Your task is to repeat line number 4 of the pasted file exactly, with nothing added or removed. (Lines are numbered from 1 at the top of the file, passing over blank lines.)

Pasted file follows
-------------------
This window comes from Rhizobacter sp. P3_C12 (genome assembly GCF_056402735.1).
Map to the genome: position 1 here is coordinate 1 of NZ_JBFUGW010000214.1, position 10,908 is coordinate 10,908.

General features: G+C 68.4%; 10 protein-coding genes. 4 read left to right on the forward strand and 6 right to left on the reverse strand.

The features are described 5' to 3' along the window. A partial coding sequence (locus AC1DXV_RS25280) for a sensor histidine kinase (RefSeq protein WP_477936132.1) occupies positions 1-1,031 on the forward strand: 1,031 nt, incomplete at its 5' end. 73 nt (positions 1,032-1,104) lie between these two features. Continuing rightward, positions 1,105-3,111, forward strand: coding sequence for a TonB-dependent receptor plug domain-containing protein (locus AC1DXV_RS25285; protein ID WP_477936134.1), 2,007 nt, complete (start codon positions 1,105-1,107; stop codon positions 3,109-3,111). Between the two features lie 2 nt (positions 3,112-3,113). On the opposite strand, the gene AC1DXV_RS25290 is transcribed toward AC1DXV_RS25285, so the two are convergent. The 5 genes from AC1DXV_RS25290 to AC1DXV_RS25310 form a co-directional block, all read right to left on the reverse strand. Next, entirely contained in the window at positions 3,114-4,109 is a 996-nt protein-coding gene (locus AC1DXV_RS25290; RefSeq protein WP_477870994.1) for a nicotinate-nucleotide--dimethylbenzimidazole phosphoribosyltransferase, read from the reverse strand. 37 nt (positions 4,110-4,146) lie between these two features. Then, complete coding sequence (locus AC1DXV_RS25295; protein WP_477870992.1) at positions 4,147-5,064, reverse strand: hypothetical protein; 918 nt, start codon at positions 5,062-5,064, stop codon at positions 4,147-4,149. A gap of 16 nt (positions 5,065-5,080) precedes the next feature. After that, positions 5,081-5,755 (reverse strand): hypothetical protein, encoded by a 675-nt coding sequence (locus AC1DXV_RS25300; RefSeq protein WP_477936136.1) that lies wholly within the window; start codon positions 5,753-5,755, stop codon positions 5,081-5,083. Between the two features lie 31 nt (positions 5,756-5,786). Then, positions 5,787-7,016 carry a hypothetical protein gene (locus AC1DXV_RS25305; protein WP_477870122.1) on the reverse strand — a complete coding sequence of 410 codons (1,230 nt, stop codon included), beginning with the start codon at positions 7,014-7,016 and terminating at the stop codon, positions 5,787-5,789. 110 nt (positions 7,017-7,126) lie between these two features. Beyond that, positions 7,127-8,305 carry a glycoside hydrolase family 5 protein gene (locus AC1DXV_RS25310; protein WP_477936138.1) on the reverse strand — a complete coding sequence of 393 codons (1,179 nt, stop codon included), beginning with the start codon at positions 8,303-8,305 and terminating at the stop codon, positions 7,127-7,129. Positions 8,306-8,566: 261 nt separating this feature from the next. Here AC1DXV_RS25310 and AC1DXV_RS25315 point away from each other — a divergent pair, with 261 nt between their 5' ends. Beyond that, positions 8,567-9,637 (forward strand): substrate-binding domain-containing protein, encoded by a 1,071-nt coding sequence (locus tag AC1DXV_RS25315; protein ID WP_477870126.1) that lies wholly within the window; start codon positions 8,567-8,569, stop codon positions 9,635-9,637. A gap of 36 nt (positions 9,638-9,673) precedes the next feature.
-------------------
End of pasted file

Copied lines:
The features are described 5' to 3' along the window. A partial coding sequence (locus AC1DXV_RS25280) for a sensor histidine kinase (RefSeq protein WP_477936132.1) occupies positions 1-1,031 on the forward strand: 1,031 nt, incomplete at its 5' end. 73 nt (positions 1,032-1,104) lie between these two features. Continuing rightward, positions 1,105-3,111, forward strand: coding sequence for a TonB-dependent receptor plug domain-containing protein (locus AC1DXV_RS25285; protein ID WP_477936134.1), 2,007 nt, complete (start codon positions 1,105-1,107; stop codon positions 3,109-3,111). Between the two features lie 2 nt (positions 3,112-3,113). On the opposite strand, the gene AC1DXV_RS25290 is transcribed toward AC1DXV_RS25285, so the two are convergent. The 5 genes from AC1DXV_RS25290 to AC1DXV_RS25310 form a co-directional block, all read right to left on the reverse strand. Next, entirely contained in the window at positions 3,114-4,109 is a 996-nt protein-coding gene (locus AC1DXV_RS25290; RefSeq protein WP_477870994.1) for a nicotinate-nucleotide--dimethylbenzimidazole phosphoribosyltransferase, read from the reverse strand. 37 nt (positions 4,110-4,146) lie between these two features. Then, complete coding sequence (locus AC1DXV_RS25295; protein WP_477870992.1) at positions 4,147-5,064, reverse strand: hypothetical protein; 918 nt, start codon at positions 5,062-5,064, stop codon at positions 4,147-4,149. A gap of 16 nt (positions 5,065-5,080) precedes the next feature. After that, positions 5,081-5,755 (reverse strand): hypothetical protein, encoded by a 675-nt coding sequence (locus AC1DXV_RS25300; RefSeq protein WP_477936136.1) that lies wholly within the window; start codon positions 5,753-5,755, stop codon positions 5,081-5,083. Between the two features lie 31 nt (positions 5,756-5,786). Then, positions 5,787-7,016 carry a hypothetical protein gene (locus AC1DXV_RS25305; protein WP_477870122.1) on the reverse strand — a complete coding sequence of 410 codons (1,230 nt, stop codon included), beginning with the start codon at positions 7,014-7,016 and terminating at the stop codon, positions 5,787-5,789. 110 nt (positions 7,017-7,126) lie between these two features. Beyond that, positions 7,127-8,305 carry a glycoside hydrolase family 5 protein gene (locus AC1DXV_RS25310; protein WP_477936138.1) on the reverse strand — a complete coding sequence of 393 codons (1,179 nt, stop codon included), beginning with the start codon at positions 8,303-8,305 and terminating at the stop codon, positions 7,127-7,129. Positions 8,306-8,566: 261 nt separating this feature from the next. Here AC1DXV_RS25310 and AC1DXV_RS25315 point away from each other — a divergent pair, with 261 nt between their 5' ends. Beyond that, positions 8,567-9,637 (forward strand): substrate-binding domain-containing protein, encoded by a 1,071-nt coding sequence (locus tag AC1DXV_RS25315; protein ID WP_477870126.1) that lies wholly within the window; start codon positions 8,567-8,569, stop codon positions 9,635-9,637. A gap of 36 nt (positions 9,638-9,673) precedes the next feature.